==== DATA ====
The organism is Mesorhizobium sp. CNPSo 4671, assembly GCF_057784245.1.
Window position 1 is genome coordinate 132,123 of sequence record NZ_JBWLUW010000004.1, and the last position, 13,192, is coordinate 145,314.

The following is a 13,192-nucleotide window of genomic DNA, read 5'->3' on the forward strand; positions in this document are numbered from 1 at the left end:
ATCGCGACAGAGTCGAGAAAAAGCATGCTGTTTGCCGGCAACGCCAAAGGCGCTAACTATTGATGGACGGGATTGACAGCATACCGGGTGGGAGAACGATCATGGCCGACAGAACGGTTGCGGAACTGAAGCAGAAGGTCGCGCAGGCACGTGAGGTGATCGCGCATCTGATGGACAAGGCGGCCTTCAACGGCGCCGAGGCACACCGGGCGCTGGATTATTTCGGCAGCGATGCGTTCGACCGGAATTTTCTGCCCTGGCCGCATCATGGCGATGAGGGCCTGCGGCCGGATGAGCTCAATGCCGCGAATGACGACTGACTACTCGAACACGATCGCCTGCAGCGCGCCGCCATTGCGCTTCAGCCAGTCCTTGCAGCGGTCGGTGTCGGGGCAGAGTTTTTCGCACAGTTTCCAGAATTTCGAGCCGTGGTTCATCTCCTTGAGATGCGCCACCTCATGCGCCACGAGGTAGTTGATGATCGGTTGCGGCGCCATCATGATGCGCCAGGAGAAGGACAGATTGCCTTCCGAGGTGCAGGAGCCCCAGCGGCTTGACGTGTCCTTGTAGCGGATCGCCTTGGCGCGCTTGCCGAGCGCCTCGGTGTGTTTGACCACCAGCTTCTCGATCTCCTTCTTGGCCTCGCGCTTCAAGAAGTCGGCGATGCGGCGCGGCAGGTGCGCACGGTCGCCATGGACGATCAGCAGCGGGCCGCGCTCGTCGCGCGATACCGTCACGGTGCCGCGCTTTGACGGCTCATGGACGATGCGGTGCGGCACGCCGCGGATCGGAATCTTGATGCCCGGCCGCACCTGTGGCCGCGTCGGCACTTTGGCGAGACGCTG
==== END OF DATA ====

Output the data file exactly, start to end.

The organism is Mesorhizobium sp. CNPSo 4671, assembly GCF_057784245.1.
Window position 1 is genome coordinate 132,123 of sequence record NZ_JBWLUW010000004.1, and the last position, 13,192, is coordinate 145,314.

The following is a 13,192-nucleotide window of genomic DNA, read 5'->3' on the forward strand; positions in this document are numbered from 1 at the left end:
ATCGCGACAGAGTCGAGAAAAAGCATGCTGTTTGCCGGCAACGCCAAAGGCGCTAACTATTGATGGACGGGATTGACAGCATACCGGGTGGGAGAACGATCATGGCCGACAGAACGGTTGCGGAACTGAAGCAGAAGGTCGCGCAGGCACGTGAGGTGATCGCGCATCTGATGGACAAGGCGGCCTTCAACGGCGCCGAGGCACACCGGGCGCTGGATTATTTCGGCAGCGATGCGTTCGACCGGAATTTTCTGCCCTGGCCGCATCATGGCGATGAGGGCCTGCGGCCGGATGAGCTCAATGCCGCGAATGACGACTGACTACTCGAACACGATCGCCTGCAGCGCGCCGCCATTGCGCTTCAGCCAGTCCTTGCAGCGGTCGGTGTCGGGGCAGAGTTTTTCGCACAGTTTCCAGAATTTCGAGCCGTGGTTCATCTCCTTGAGATGCGCCACCTCATGCGCCACGAGGTAGTTGATGATCGGTTGCGGCGCCATCATGATGCGCCAGGAGAAGGACAGATTGCCTTCCGAGGTGCAGGAGCCCCAGCGGCTTGACGTGTCCTTGTAGCGGATCGCCTTGGCGCGCTTGCCGAGCGCCTCGGTGTGTTTGACCACCAGCTTCTCGATCTCCTTCTTGGCCTCGCGCTTCAAGAAGTCGGCGATGCGGCGCGGCAGGTGCGCACGGTCGCCATGGACGATCAGCAGCGGGCCGCGCTCGTCGCGCGATACCGTCACGGTGCCGCGCTTTGACGGCTCATGGACGATGCGGTGCGGCACGCCGCGGATCGGAATCTTGATGCCCGGCCGCACCTGTGGCCGCGTCGGCACTTTGGCGAGACGCTG